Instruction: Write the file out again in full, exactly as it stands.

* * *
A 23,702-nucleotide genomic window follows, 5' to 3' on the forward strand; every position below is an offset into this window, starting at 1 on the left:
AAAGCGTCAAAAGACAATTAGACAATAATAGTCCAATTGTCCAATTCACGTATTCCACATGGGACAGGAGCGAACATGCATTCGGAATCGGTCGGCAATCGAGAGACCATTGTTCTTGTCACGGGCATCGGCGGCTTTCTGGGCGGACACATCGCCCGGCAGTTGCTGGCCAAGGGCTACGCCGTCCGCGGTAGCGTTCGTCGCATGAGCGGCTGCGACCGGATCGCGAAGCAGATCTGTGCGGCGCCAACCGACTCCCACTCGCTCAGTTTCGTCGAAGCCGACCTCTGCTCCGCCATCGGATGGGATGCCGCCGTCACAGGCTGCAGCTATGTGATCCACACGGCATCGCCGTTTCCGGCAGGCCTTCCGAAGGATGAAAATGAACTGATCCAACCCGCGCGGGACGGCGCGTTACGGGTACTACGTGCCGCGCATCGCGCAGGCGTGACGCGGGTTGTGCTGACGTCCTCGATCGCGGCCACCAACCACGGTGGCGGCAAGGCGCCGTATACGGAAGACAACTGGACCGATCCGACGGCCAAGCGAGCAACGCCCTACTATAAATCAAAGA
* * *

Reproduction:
A 23,702-nucleotide genomic window follows, 5' to 3' on the forward strand; every position below is an offset into this window, starting at 1 on the left:
AAAGCGTCAAAAGACAATTAGACAATAATAGTCCAATTGTCCAATTCACGTATTCCACATGGGACAGGAGCGAACATGCATTCGGAATCGGTCGGCAATCGAGAGACCATTGTTCTTGTCACGGGCATCGGCGGCTTTCTGGGCGGACACATCGCCCGGCAGTTGCTGGCCAAGGGCTACGCCGTCCGCGGTAGCGTTCGTCGCATGAGCGGCTGCGACCGGATCGCGAAGCAGATCTGTGCGGCGCCAACCGACTCCCACTCGCTCAGTTTCGTCGAAGCCGACCTCTGCTCCGCCATCGGATGGGATGCCGCCGTCACAGGCTGCAGCTATGTGATCCACACGGCATCGCCGTTTCCGGCAGGCCTTCCGAAGGATGAAAATGAACTGATCCAACCCGCGCGGGACGGCGCGTTACGGGTACTACGTGCCGCGCATCGCGCAGGCGTGACGCGGGTTGTGCTGACGTCCTCGATCGCGGCCACCAACCACGGTGGCGGCAAGGCGCCGTATACGGAAGACAACTGGACCGATCCGACGGCCAAGCGAGCAACGCCCTACTATAAATCAAAGA